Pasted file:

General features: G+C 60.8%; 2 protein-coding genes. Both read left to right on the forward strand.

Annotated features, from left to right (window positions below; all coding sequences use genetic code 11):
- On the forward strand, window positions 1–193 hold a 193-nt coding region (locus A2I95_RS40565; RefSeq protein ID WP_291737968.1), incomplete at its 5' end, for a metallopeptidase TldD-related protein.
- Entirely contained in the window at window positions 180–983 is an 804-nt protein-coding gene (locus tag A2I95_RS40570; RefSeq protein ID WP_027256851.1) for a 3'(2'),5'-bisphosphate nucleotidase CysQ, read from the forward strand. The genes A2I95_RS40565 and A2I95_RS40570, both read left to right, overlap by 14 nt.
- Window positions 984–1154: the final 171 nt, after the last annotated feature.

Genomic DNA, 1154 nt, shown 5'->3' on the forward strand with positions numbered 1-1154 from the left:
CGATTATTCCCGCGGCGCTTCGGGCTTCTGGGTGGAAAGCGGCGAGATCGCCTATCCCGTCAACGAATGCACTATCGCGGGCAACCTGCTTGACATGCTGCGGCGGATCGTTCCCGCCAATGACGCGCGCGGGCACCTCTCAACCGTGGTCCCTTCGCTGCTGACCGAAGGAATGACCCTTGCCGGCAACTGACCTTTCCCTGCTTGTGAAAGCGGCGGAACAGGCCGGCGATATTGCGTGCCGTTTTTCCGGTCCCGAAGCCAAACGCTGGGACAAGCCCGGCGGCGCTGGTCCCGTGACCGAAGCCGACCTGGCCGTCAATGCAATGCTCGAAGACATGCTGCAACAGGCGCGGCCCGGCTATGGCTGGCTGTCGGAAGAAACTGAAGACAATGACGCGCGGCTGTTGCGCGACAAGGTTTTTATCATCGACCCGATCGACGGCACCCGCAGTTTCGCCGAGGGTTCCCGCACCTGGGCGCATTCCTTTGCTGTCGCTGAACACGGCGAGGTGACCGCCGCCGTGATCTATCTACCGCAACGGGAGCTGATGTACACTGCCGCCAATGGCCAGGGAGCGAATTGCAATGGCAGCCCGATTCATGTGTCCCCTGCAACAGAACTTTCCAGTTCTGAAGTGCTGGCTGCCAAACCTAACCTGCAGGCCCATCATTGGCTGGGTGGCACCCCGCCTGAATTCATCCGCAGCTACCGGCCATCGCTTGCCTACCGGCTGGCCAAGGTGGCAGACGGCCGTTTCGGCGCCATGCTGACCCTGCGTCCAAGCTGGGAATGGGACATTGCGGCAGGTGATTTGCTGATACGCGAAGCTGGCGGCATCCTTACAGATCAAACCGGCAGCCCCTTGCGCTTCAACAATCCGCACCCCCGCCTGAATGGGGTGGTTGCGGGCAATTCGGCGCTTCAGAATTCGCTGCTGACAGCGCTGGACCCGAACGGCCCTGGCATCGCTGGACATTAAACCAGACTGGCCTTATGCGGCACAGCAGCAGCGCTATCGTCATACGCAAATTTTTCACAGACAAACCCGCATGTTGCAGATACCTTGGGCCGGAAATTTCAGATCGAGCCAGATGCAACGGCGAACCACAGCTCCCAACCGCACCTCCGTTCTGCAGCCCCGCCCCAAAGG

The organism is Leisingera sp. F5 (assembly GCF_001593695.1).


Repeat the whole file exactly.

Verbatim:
General features: G+C 60.8%; 2 protein-coding genes. Both read left to right on the forward strand.

Annotated features, from left to right (window positions below; all coding sequences use genetic code 11):
- On the forward strand, window positions 1–193 hold a 193-nt coding region (locus A2I95_RS40565; RefSeq protein ID WP_291737968.1), incomplete at its 5' end, for a metallopeptidase TldD-related protein.
- Entirely contained in the window at window positions 180–983 is an 804-nt protein-coding gene (locus tag A2I95_RS40570; RefSeq protein ID WP_027256851.1) for a 3'(2'),5'-bisphosphate nucleotidase CysQ, read from the forward strand. The genes A2I95_RS40565 and A2I95_RS40570, both read left to right, overlap by 14 nt.
- Window positions 984–1154: the final 171 nt, after the last annotated feature.

Genomic DNA, 1154 nt, shown 5'->3' on the forward strand with positions numbered 1-1154 from the left:
CGATTATTCCCGCGGCGCTTCGGGCTTCTGGGTGGAAAGCGGCGAGATCGCCTATCCCGTCAACGAATGCACTATCGCGGGCAACCTGCTTGACATGCTGCGGCGGATCGTTCCCGCCAATGACGCGCGCGGGCACCTCTCAACCGTGGTCCCTTCGCTGCTGACCGAAGGAATGACCCTTGCCGGCAACTGACCTTTCCCTGCTTGTGAAAGCGGCGGAACAGGCCGGCGATATTGCGTGCCGTTTTTCCGGTCCCGAAGCCAAACGCTGGGACAAGCCCGGCGGCGCTGGTCCCGTGACCGAAGCCGACCTGGCCGTCAATGCAATGCTCGAAGACATGCTGCAACAGGCGCGGCCCGGCTATGGCTGGCTGTCGGAAGAAACTGAAGACAATGACGCGCGGCTGTTGCGCGACAAGGTTTTTATCATCGACCCGATCGACGGCACCCGCAGTTTCGCCGAGGGTTCCCGCACCTGGGCGCATTCCTTTGCTGTCGCTGAACACGGCGAGGTGACCGCCGCCGTGATCTATCTACCGCAACGGGAGCTGATGTACACTGCCGCCAATGGCCAGGGAGCGAATTGCAATGGCAGCCCGATTCATGTGTCCCCTGCAACAGAACTTTCCAGTTCTGAAGTGCTGGCTGCCAAACCTAACCTGCAGGCCCATCATTGGCTGGGTGGCACCCCGCCTGAATTCATCCGCAGCTACCGGCCATCGCTTGCCTACCGGCTGGCCAAGGTGGCAGACGGCCGTTTCGGCGCCATGCTGACCCTGCGTCCAAGCTGGGAATGGGACATTGCGGCAGGTGATTTGCTGATACGCGAAGCTGGCGGCATCCTTACAGATCAAACCGGCAGCCCCTTGCGCTTCAACAATCCGCACCCCCGCCTGAATGGGGTGGTTGCGGGCAATTCGGCGCTTCAGAATTCGCTGCTGACAGCGCTGGACCCGAACGGCCCTGGCATCGCTGGACATTAAACCAGACTGGCCTTATGCGGCACAGCAGCAGCGCTATCGTCATACGCAAATTTTTCACAGACAAACCCGCATGTTGCAGATACCTTGGGCCGGAAATTTCAGATCGAGCCAGATGCAACGGCGAACCACAGCTCCCAACCGCACCTCCGTTCTGCAGCCCCGCCCCAAAGG

The organism is Leisingera sp. F5 (assembly GCF_001593695.1).